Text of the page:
Ecology and Control of Introduced Plants

Edited by Judith Myers and Dawn Bazly 
Cambridge University Press  2003  

Hardback  328pp, 35 tables, 114 figures  ISBN 9780521355162      £83.00

Softcover  328pp, 35 tables,  ISBN 9780521357784      £44.00
The global spread of plant species by humans is both a fascinating large scale experiment and, in many cases, a major perturbation to native plant communities. Many of the most destructive weeds today have been intentionally introduced to new environments where they have had unexpected and detrimental impacts. This book considers the problem of invasive introduced plants from historical, ecological and sociological perspectives including such questions as

  • What makes a community invasible?
  • What makes a plant an invader?
  • Can we restore plant communities after invasion?

Written with advanced students and land managers in mind, this book contains practical explanations, case studies and an introduction to basic techniques for evaluating the impacts of invasive plants. An underlying theme is that experimental and quantitative evaluation of potential problems is necessary, and solutions must consider the evolutionary and ecological constraints acting on species interactions in newly invaded communities.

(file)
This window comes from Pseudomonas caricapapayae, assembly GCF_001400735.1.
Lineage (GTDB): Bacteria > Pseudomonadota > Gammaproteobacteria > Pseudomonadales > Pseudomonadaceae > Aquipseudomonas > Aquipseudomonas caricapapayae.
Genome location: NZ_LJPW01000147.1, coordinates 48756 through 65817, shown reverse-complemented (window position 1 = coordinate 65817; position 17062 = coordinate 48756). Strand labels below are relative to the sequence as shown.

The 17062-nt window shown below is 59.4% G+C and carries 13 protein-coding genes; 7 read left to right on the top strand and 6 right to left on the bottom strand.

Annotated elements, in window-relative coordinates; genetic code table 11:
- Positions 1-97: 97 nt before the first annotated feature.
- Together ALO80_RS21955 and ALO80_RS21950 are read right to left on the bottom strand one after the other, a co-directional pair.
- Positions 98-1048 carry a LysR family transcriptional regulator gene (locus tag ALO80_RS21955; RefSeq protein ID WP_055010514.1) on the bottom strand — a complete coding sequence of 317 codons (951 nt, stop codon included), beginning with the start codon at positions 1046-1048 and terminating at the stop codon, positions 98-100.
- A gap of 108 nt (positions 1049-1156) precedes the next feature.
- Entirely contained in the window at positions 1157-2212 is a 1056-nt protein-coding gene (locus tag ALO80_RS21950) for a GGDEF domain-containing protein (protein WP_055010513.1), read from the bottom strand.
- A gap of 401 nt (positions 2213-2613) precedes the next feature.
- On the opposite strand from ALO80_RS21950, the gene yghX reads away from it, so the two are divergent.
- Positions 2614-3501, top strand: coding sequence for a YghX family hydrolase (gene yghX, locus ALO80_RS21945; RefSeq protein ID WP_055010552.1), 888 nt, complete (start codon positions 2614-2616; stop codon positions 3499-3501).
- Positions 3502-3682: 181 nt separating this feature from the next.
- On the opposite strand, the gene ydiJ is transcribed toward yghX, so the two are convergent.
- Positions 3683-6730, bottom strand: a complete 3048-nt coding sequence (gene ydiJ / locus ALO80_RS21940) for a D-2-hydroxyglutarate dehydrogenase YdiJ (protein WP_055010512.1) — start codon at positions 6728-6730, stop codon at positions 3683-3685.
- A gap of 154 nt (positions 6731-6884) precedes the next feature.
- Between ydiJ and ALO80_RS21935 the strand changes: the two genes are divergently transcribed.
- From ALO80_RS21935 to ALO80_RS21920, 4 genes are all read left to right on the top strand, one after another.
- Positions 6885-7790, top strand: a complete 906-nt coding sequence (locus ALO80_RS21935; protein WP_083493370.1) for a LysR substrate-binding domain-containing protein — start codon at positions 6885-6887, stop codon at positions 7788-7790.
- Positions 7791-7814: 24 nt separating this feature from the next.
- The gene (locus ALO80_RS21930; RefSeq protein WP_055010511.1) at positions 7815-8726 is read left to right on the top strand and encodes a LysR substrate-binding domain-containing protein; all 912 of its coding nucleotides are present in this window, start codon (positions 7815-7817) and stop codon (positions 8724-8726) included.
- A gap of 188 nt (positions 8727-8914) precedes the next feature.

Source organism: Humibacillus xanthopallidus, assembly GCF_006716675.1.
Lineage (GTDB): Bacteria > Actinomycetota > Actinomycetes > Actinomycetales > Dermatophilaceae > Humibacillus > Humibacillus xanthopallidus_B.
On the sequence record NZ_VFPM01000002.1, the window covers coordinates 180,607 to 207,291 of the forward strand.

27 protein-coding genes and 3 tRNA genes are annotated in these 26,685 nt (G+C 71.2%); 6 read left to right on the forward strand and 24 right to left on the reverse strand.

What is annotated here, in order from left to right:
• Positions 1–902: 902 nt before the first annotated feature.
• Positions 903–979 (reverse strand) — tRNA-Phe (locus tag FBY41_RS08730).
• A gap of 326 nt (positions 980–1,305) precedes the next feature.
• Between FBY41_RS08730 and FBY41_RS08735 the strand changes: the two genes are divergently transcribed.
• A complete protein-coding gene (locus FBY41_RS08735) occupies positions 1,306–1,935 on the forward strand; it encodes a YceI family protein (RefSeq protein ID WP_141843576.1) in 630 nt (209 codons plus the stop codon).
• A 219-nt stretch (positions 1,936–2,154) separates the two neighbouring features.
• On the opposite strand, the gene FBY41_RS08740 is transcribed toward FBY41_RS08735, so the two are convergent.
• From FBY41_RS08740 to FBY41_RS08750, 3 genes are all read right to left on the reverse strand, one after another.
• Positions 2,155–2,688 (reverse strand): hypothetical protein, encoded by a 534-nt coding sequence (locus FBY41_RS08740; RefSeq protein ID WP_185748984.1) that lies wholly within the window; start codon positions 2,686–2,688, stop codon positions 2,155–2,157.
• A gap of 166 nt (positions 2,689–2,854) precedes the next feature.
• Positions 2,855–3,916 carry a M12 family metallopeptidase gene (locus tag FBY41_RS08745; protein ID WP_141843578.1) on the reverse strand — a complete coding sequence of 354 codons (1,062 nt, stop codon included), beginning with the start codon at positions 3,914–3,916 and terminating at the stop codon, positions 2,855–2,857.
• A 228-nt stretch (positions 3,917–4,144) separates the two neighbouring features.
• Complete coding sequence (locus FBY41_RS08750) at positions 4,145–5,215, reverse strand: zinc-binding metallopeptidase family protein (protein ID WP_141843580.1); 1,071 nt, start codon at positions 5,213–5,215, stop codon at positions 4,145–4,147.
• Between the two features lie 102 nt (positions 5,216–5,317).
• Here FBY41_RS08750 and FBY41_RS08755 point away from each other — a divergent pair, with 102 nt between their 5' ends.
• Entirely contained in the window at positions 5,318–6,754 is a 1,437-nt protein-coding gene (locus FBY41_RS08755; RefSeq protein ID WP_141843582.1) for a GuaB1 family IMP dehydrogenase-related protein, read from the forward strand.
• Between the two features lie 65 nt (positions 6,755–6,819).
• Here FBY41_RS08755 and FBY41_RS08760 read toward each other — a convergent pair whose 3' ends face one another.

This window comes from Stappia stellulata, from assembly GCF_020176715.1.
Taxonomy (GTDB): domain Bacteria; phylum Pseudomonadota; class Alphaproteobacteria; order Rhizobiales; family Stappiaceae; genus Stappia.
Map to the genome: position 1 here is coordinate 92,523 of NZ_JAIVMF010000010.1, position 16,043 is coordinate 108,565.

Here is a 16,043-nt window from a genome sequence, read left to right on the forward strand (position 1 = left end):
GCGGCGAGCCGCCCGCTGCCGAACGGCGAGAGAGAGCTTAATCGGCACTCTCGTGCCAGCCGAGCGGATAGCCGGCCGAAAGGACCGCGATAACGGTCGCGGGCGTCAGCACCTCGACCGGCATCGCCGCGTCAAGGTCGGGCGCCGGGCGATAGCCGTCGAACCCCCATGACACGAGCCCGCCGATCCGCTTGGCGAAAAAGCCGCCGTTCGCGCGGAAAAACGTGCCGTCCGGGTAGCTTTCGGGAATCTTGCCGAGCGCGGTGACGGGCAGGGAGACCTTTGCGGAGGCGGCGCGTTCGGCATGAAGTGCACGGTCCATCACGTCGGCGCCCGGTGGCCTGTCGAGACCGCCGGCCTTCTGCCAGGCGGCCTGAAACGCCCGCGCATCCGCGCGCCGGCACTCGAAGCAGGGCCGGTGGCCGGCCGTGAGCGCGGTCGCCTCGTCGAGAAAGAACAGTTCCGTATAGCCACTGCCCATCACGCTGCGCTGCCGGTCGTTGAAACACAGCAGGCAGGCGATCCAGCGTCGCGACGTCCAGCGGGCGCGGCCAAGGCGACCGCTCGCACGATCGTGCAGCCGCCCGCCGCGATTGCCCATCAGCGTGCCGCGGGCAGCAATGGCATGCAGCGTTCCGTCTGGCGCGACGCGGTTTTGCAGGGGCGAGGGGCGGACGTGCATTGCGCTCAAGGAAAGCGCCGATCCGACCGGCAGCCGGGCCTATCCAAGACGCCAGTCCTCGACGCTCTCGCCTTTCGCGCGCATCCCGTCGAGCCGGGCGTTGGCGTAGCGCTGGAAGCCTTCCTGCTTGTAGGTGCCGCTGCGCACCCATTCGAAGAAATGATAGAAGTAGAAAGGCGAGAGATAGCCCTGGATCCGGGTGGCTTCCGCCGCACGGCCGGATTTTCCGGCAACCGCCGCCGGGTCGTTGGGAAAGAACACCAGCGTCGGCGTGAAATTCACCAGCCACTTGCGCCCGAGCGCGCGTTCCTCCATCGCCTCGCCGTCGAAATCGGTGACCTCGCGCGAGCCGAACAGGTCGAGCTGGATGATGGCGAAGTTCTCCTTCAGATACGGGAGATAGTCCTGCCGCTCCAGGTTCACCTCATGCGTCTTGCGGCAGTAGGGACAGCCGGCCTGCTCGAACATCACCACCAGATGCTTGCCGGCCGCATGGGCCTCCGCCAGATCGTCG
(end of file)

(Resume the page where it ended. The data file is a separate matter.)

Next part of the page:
• Covers the basics from plant population and community ecology to the societal constraints and implications of invasive plants
  • Suitable reading for upper-level undergraduates and graduate students taking courses in applied plant ecology
  • Should be read by every land manager and ecological consultant charged with the responsibility of developing procedures for dealing with invasive weeds


  • Introduction;
  • Planet of weeds: exotics in the landscape
  • Ecosystem, community composition, richness and dynamics
  • Life history characteristics and predicting invasiveness
  • Population ecology
  • Introduced plant diseases
  • Classical biological control of exotic weeds
  • Models of invasive plant populations
  • Cultural control of invasive species
  • Conserving and restoring natural communities
  • Some tools for studying plant populations
  • Conclusions: what the future holds.
To find similar publications, click on a keyword below:
Cambridge University Press : biological control : crop protection : ecology : environmental impact : environmental protection : plant science : weed science

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